Grape 41: Syrah

Moat of Montsant
Montsant is a term to remember. Regal, saintly, the word screams castle on a hilltop. Funny that it’s actually more like the moat around the castle, despite the term that sounds a lot like a Mountain-Saint hybrid. The true mountain of this part of Spain (Catalonia – home to Barcelona and Cava) is Priorat, a region famous for amazing red wines. You’ve heard of Rioja? This is the ONLY other region in all of Spain with a DOCa – translated as Awesome Wine Region.

More Wine, Less $$$
Montsant though is the entire region that surrounds the Priorat castle on the hilltop. Same grapes, less $$$. When you find the bottle, buy the bottle since it’s pretty under the radar and it’s the rare find on the shelves. These guys seem intent on making it more available so h/t not just for the map, but for the work they’re doing.

Syrah – Spanish blend
Syrah is the majority contributor to this wine so its name shows up as Grape #41, although Garnacha throws its 45% into the barrel too. Pretty typical blend from this part of Catalonia even thought the traditional mix had a lot more Garnacha and a lot less of the other.

Shiraz – more crocodile per bottle
We Anglos in particular have a love for Syrah. Actually, it’s more a love for Shiraz, which sounds less French and more Australian. Same grape but more crocodiles.

Masquerade! Paper Faces on Parade
Australia turns out ridiculous amounts of Shiraz, puts a Yellow Tail label on it, and sells it to supermarkets in the US and Britain. They’re been doing this gig this the 1980s and it’s still not old. Sorta like Phantom of the Opera on Broadway, it hangs on for decades because it’s just that loved. Expect the infatuation to continue.

Addictive Yellow Tail
Yes, Australia puts out high-end ridiculously delicious Barossa Shiraz and France has really smooth, silky Syrahs going back centuries but it’s hard to look past the Yellow Tail kangaroo staring at us in the face. If someone had put a Yellow Tail crocodile on our shelves, you better believe we’d buy that too. We bought those crazy tennis shirts back in the day with the crocodile and those were French tennis shirts… with collars. Clearly we’re obsessed.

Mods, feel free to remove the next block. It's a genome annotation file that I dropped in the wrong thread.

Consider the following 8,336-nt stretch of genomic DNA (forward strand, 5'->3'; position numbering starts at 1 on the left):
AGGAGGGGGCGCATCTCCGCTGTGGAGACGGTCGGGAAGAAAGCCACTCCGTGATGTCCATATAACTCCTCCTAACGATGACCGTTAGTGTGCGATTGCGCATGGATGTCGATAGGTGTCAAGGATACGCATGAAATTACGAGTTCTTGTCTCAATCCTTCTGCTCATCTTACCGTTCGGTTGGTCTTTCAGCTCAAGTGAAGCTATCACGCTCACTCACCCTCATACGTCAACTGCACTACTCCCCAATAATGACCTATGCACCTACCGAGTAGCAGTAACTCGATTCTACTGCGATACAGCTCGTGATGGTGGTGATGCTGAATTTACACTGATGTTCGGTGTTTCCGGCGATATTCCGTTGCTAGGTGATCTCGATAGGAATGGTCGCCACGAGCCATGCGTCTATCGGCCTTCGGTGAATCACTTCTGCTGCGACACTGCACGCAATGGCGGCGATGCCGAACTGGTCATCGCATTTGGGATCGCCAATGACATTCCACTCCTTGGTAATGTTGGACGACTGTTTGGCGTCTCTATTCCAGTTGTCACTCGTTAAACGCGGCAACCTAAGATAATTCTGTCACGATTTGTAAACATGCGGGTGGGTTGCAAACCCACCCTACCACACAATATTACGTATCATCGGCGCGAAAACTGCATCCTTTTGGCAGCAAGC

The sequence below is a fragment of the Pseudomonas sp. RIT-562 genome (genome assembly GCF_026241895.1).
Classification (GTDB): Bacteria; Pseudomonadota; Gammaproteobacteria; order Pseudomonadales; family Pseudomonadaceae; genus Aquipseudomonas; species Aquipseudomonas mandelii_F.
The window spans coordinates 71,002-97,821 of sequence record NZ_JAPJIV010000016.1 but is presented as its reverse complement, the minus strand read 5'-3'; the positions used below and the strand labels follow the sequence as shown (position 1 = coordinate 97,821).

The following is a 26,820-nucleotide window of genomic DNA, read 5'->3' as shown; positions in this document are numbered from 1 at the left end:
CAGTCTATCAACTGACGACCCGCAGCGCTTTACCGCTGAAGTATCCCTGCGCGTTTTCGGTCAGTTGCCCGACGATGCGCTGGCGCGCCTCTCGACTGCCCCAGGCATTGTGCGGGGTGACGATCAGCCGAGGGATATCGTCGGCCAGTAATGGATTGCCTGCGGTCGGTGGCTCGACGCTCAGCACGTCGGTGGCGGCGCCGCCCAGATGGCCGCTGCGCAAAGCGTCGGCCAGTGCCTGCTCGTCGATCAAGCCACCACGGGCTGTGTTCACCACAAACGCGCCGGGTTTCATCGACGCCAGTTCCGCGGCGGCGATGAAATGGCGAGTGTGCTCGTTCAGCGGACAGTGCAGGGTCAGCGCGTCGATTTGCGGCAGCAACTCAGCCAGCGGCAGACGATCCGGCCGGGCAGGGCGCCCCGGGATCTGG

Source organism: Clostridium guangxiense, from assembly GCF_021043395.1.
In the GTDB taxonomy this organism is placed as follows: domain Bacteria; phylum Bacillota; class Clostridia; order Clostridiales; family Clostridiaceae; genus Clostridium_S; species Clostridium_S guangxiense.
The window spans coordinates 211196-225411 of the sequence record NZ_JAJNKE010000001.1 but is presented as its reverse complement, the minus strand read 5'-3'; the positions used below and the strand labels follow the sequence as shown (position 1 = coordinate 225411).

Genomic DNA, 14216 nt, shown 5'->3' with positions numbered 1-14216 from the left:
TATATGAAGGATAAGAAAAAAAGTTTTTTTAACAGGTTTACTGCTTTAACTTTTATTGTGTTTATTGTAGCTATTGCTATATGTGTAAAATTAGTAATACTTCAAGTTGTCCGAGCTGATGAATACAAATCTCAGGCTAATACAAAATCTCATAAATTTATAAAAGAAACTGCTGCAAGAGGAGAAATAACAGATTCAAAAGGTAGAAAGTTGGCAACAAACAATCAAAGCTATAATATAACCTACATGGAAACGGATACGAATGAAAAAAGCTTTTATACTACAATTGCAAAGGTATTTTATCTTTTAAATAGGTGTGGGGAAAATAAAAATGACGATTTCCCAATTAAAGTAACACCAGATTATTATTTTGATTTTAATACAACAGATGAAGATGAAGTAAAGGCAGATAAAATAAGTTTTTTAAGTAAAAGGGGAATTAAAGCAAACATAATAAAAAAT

Taste
Seven of us dinner-goers tried this bottle (and ordered a second since one glass wasn’t enough) at Landmarc, known mostly for outdoor seating and less of a wine mark-up than most restaurants. Surprisingly for a large group, everyone loved this wine. And people had ordered fish, chicken and burgers. Not exactly the easiest food to match a wine to – but all seven of us came away impressed.

“Chalky” and “dark” were the two words I heard the most at the table, although truth be told, we were talking lots more about everything else and very little about the wine. Other reviewers who actually paid attention add in “blueberries” and “mineral” to their descriptions and they probably thought a lot more about their descriptions. Really though, it’s a fun wine and clearly a crowd-pleaser.

Detail Up!
Finca l’Argata 2008 Joan d’Anguera from Montsant in Catalonia, Spain (h/t to those guys for the image)

Random Googles:
* Syrah is pronounced by the pretentious and the French (especially in SE France where’s it’s famous) as si-hah. The rest of us call it Sir-Ah.
* Shiraz is Australia’s name for the grape, which is also a city in Iran. Shiraz’s Ur-story anyone?
* Spain uses it mostly as a blending wine with Spanish grapes – Montsant and Jumilla both use it in their blends and both regions make great wine at prices mortals can purchase.

Tags: , , ,

Reply

Your email address will not be published.